A third option is that the self is not a physical or spiritual object at all, but is rather the pattern that forms within matter and is maintained and developed by a process of homeostasis throughout the individual’s physical life (Moulton 50). It is this pattern which contains the personality, the consciousness and even the memories and emotions of an individual. If the pattern can be preserved at the point of death and then recreated in another body, then the new body could justifiably be called the same person even if it contained none of the physical matter which made up the person in their previous life (Moulton 49). This option has one possible flaw in that it would allow for the possibility of multiple recreations of the same pattern being made in different bodies at the same time. This could be addressed by some kind of arbitrary metaphysical soul marker or atom which functions as a non-divisible authenticity certificate which would only have to make up a single part of the overall pattern to make it impossible to perfectly duplicate more than one copy of the individual at any given moment. The other option would be to say that in such a circumstance, at the moment of creation the copies would begin to have different experiences and become separate individuals. They would both be the person they were in their previous life, but they would also be themselves. I personally find the second option to be neater but they both fit the requirements for a life after death to be a logical possibility.

Moulton claims that whether man is immortal depends on the intentions and essence of God (53). I disagree. Recreating the pattern of an entire human being would require technology that is not currently within the grasp of humanity, but could be easily within the reach of a finite being with sufficient technology (Vernor). Absolute immortality may still be a long way off, but a technologically assisted afterlife for individual humans may be as little as fifteen years away. Possibly even less (Vernor).

While the reasons for the widespread and almost universal human belief in an afterlife may be illogical conclusions based on emotions and wishful thinking, the conclusion may actually be correct. An afterlife is indeed possible, though for those of us alive now, whether we will ever experience such a thing will be entirely dependent on the nature of the beings, be it God, sentient computers, future humans or aliens, who control the technology. Until we experience it for ourselves, we will never know for sure.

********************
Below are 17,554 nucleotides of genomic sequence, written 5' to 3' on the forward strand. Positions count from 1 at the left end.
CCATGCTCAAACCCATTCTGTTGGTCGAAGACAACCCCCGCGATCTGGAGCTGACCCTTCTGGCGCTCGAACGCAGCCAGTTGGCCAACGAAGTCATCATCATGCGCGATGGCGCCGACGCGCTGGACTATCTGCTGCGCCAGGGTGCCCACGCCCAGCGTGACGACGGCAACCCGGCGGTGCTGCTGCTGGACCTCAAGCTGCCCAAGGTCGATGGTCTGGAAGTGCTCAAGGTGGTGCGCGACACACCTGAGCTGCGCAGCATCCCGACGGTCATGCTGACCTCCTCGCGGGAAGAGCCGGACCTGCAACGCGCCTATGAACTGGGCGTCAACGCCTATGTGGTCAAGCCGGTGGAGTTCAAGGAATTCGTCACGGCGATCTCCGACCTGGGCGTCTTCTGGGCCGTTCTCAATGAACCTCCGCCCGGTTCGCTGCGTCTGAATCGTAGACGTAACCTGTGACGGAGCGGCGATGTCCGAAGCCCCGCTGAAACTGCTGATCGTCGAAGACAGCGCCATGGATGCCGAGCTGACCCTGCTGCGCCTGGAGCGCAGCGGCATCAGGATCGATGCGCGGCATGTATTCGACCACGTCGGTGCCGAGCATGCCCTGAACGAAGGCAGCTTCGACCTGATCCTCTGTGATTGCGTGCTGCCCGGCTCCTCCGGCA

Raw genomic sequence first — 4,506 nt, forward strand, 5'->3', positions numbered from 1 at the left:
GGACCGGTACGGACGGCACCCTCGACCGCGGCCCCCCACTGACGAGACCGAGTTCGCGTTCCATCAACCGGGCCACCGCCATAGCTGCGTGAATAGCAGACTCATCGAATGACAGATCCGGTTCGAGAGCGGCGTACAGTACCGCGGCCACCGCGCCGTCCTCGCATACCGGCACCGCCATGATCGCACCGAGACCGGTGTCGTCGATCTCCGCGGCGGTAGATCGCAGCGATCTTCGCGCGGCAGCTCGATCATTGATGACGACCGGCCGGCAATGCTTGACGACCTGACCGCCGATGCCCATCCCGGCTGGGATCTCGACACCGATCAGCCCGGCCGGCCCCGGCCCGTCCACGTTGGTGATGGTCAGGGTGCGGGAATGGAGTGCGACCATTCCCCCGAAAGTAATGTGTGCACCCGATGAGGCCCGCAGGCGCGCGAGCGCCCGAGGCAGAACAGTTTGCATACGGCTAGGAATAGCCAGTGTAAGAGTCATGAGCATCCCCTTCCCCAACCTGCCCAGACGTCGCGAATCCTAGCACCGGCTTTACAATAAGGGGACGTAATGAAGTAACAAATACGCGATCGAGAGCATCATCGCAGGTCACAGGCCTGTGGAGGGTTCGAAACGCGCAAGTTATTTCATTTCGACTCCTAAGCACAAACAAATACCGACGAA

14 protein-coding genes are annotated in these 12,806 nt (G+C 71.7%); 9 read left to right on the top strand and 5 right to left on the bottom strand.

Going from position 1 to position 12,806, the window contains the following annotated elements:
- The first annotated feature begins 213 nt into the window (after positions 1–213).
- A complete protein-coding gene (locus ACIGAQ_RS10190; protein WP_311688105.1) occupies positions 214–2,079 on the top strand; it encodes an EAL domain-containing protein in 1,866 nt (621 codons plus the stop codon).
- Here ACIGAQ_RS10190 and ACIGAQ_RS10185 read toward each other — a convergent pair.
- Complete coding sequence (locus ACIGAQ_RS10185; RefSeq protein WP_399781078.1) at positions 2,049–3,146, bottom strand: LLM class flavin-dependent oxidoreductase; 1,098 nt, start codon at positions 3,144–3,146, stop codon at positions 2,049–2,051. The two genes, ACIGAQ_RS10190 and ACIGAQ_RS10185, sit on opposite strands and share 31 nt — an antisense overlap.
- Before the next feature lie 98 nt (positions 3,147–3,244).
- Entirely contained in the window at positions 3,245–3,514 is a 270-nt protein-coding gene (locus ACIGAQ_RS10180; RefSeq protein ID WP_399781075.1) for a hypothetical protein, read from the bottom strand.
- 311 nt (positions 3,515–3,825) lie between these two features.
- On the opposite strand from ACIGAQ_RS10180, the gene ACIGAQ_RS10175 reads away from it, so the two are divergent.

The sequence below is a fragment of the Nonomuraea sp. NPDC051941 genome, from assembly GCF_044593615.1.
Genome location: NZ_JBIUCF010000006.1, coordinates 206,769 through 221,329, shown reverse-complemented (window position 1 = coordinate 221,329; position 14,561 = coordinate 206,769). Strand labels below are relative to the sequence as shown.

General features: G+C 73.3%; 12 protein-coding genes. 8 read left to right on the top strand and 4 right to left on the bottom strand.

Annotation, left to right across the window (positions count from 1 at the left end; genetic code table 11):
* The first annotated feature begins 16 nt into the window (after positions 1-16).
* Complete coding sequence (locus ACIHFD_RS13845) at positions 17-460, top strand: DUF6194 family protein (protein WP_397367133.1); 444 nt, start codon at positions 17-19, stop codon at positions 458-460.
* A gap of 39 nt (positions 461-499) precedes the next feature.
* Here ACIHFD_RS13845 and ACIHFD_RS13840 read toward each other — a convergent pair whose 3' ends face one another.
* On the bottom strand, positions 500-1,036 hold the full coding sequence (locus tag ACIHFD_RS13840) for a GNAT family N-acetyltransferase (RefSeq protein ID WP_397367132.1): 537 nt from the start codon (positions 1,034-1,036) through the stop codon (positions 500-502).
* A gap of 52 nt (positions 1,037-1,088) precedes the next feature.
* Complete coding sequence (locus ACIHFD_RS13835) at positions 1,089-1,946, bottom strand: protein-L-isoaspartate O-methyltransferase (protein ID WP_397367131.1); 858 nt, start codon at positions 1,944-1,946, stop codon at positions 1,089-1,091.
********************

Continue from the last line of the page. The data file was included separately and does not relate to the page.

Bibliography

Ahrensdorf, PJ. “The Fear of Death and the Longing for Immortality: Hobbes and Thucydides on Human Nature and the Problem of Anarchy.” The American Political Science Review 94.3 (2000): 579-593.

Augustine. The City of God against the Pagans. Trans. R. W. Dyson. New York: Cambridge University Press, 1998.

Foster, GB & King, HC. “Concerning Immortality.” The Biblical World 27.2 (1906): 123-134.

Hobbes, T. Leviathan. London: Andrew Crooke, 1651.

Jonte-Pace, D. “At Home in the Uncanny: Freudian Representations of Death, Mothers, and the Afterlife.” Journal of the American Academy of Religion 64.1 (1996): 61-88.

Kunkel, CP Flynn & SR. “Deprivation, Compensations, and Conceptions of an Afterlife.” Sociological Analysis 48.1 (1987): 58-72.

LeShan, L & LeShan, E. “Psychotherapy and the Patient with a Limited Life Span.” Psychiatry 24.1 (1961): 318-323.

Menz, RL. “The Denial of Death and the Out-of-the-Body Experience.” Journal of Religion and Health 23.4 (1984): 317-329.

Moulton, DL. “Physicalism and Immortality.” Religious Studies 8.1 (1972): 45-53.

Moxom, PS. “The Resurection and Immortality.” THe North American Review 217.809 (1923): 488-496.

Moxon, C. “Modernism and Immortality.” International Journal of Ethics 31.3 (1921): 307-318.

Nichols, S. “Imagination and Immortality: thinking of me.” Synthese (2007): 216-233.

Schmidt, B. “Afterlife Beliefs: Memory as Immortality.” Near Eastern Archaeology 63.4 (2000): 236-239.

Seybold, K. Explorations in Neuroscience, Psychology, and Religion. Aldershot: Ashgate Press, 2007.

Stewart, HL. “The Alleged Egotism in the Demand for Personal Immortality.” The Biblical World 51.1 (1918): 19-30.

Vernor, V. “THe Comming Technological Singularity.” Whole Earth Review (1993).

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Posted by on October 16, 2010 in Uncategorized